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Listen to the Introductory Presentations by SAR’s 2019 Resident Scholars, Interns, and King Native Artist Fellow

Sep 27, 2019

On Wednesday, September 18, 2019, SAR hosted the annual introductory presentations by the incoming resident scholars, Anne Ray interns, and the 2019 Rollin and Mary Ella King Native artist fellow.

This year’s fellowships are funded in part by the Weatherhead Endowment, the Katrin H. Lamon Endowment for Native American Art and Education, the Anne Ray Foundation, and the Andrew W. Mellon Foundation.

Listen to the full introductory presentation or skip to the individual speakers below:

2019 Introductory Colloquium

by C.J. Alvarez, Patricia Crown, Rashmi Sadana, Fatima Suarez, Davina Two Bears, Timothy Edaakie, Amanda Sorensen, Erin Monique Grant

C.J. Alvarez // Mellon Fellow
Alvarez’s book, A History of the Chihuahuan Desert, is the first history of the desert organized around the territory of an ecosystem, focusing on how human experiences on the ground have been shaped by desert conditions. Dr. Alvarez’s work elevates the voices of desert and border dwellers so that they can be heard and understood by those living outside the drylands of the international divide.

C.J. Alvarez Introductory Presentation (5:06 min)

Patricia Crown // Weatherhead Fellow In 1896 archaeologists opened a room in Pueblo Bonito, Chaco Canyon, that was closed and burned by the Chacoan people around AD 1100. Inside that room lay the majority of all known Chacoan cylinder jars—a vessel form now known to have been used in consuming cacao-based drinks. The dramatic destruction of the vessels on that day in the early twelfth century speaks both to the power of the jars and the importance of terminating them to remove that power when the ritual associated with them was rejected by the Chacoan people. Dr. Crown explores the interconnections among drinking practices, the catalytic potency of animated objects, crafts production, exchange, ritual, knowledge, and status hierarchies.

Rashmi Sadana // Weatherhead Fellow The arrival of the Delhi Metro—an ultra-modern, high-tech, and highly surveilled urban rail system and South Asia’s first major multiline metro—has become a touchstone for discussions of urban development, gendered social mobility, and India’s increasingly aspirational culture. Dr. Sadana’s research illustrates how different classes of Indians intersect in the day to day and shows what is at stake for ordinary people, as well as governments, when it comes to the promise of infrastructure. Her project lays out the aspirational landscape of people’s daily itineraries while also exploring how the state—Delhi’s urban agencies and the Delhi Metro Rail Corporation—manages the city’s development in a process that Sadana terms “aspirational planning.”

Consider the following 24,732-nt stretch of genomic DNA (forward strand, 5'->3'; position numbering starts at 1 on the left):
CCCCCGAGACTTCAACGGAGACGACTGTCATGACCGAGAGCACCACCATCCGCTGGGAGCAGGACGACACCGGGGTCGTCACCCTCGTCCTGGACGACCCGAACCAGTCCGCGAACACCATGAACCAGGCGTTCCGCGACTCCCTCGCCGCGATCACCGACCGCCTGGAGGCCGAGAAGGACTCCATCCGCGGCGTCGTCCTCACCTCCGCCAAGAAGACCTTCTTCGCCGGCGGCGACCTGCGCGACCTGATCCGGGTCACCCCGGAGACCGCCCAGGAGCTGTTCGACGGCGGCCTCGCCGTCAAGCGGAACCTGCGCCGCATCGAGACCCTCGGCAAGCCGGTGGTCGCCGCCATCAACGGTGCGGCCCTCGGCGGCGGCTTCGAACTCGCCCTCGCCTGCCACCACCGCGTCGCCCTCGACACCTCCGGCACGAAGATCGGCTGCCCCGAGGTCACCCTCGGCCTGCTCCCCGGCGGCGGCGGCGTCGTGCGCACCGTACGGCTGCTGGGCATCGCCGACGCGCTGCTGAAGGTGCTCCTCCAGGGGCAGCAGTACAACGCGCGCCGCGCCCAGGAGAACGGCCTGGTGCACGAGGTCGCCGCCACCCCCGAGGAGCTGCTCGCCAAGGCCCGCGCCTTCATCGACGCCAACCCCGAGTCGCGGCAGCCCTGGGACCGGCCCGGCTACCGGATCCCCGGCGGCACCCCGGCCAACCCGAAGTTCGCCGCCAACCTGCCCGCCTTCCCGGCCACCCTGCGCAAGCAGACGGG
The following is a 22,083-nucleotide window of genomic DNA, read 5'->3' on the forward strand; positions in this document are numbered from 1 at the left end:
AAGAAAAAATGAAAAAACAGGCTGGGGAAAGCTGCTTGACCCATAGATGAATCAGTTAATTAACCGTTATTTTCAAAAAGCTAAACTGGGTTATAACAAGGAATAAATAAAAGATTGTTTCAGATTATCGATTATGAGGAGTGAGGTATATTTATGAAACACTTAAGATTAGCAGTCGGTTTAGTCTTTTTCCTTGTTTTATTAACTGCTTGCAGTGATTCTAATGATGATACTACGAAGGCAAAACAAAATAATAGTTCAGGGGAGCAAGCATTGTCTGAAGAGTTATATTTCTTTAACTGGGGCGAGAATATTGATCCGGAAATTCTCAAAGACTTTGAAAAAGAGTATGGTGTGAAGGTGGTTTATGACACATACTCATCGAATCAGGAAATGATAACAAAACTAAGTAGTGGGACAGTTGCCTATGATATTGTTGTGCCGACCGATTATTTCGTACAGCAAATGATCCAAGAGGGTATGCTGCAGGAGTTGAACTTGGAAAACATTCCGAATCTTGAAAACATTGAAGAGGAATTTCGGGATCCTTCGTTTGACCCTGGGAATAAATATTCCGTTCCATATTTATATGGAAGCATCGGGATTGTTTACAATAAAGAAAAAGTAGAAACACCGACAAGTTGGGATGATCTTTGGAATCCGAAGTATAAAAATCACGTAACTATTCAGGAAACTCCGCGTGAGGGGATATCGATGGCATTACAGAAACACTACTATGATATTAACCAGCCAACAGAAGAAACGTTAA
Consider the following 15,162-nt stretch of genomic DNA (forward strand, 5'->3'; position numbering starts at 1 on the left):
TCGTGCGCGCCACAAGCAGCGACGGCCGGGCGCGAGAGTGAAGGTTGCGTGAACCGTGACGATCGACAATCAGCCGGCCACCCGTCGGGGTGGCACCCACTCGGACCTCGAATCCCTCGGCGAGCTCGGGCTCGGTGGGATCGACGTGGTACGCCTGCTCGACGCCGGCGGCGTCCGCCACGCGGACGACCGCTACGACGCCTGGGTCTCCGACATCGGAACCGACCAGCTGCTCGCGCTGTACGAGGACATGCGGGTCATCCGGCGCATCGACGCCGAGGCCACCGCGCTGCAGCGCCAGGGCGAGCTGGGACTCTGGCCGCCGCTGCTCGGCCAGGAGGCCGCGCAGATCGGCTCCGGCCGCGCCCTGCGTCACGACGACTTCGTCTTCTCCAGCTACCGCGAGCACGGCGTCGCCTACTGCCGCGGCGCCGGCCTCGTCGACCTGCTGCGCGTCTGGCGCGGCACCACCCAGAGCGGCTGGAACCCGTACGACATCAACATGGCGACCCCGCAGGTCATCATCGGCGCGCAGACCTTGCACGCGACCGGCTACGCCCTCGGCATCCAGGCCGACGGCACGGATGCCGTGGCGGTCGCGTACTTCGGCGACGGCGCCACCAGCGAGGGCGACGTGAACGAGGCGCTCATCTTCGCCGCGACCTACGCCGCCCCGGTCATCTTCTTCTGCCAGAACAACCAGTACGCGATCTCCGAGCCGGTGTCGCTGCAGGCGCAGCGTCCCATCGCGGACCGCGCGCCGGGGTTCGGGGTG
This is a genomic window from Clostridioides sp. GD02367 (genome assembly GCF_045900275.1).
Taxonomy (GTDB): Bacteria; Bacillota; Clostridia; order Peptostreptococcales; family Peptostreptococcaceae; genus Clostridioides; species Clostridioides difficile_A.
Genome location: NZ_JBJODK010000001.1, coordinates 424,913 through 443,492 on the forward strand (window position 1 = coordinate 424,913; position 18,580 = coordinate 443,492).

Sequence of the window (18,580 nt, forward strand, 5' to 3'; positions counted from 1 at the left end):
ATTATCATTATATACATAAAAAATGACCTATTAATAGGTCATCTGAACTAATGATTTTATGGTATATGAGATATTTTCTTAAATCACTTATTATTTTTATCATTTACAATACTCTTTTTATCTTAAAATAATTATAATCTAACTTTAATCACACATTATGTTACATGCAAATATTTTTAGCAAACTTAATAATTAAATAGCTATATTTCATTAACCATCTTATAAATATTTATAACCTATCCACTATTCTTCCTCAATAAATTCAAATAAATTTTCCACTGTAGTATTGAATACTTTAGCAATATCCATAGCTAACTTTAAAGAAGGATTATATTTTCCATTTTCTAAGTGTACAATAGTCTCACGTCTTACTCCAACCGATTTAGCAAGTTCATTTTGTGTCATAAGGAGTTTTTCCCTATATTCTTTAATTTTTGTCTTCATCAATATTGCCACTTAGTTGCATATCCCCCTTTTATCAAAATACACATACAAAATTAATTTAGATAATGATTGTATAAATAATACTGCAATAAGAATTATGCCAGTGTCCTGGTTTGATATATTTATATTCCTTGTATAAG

Fátima Suárez // Mellon Fellow The Meanings of Latino Fatherhoods focuses on the diverse experiences of Latino men in the role of fathers and explores how their cultural experiences influence their views of what it means to be a good father and a good man. For Suárez’s project she pursues such questions as, how do the intersections of class, age, and generation in the United States affect Latino men’s understandings of fatherhood; how do Latino men enact the meanings they attach to fatherhood; how do Latino men monitor one another’s fatherhood; and how do Latino fathers describe the emotional labor of fathering?

Davina Two Bears // Anne Ray Fellow Davina Two Bears’s research documents the history of the Old Leupp Boarding School (OLBS), a Navajo federal Indian boarding school in operation from 1909 to 1942, and explores Diné (Navajo) survivance within the context of this school. Two Bears employs decolonizing research methods framed by postcolonial theory to investigate the OLBS, which currently exists as a historic archaeological site. She explores how her Diné ancestors utilized their cultural foundations to meet the challenges imposed upon them by a settler society and relates the positive stories of Native survivance achieved within the OLBS. 

Timothy Edaakie // Rollin and Mary Ella King Native Artist Fellow Zuni potter Timothy Edaakie comes to SAR with a goal of researching and reviving traditional pottery methods, forms, and designs that are not currently being used in the pueblo and is particularly interested in the transition between Matsaki and A:shiwi styles.

Amanda Sorensen // Anne Ray Intern Sorensen grew up in the suburbs of Chicago, on the traditional homelands of the Ojibwe, Potawatomi, Odawa, Menominee, Miami, and Winnebago/Ho-Chunk nations, and graduated with undergraduate degrees on the north side of the city at Loyola University Chicago. Earlier this year, she completed my MA in Anthropology with a concentration in Museum Studies at the University of British Columbia on unceded Musqueam territory.

Erin Monique Grant // Anne Ray Intern Grant is a tribal member of the Colorado River Indian Tribes (Hopi!) and grew up in Tempe, Arizona. She recently completed her Master’s Degree in the History of Design and Curatorial Studies from The New School in New York City. Her experience has included internships at museums across the New York metro area including the Metropolitan Museum of Art, working on their new indigenous collection and exhibit.

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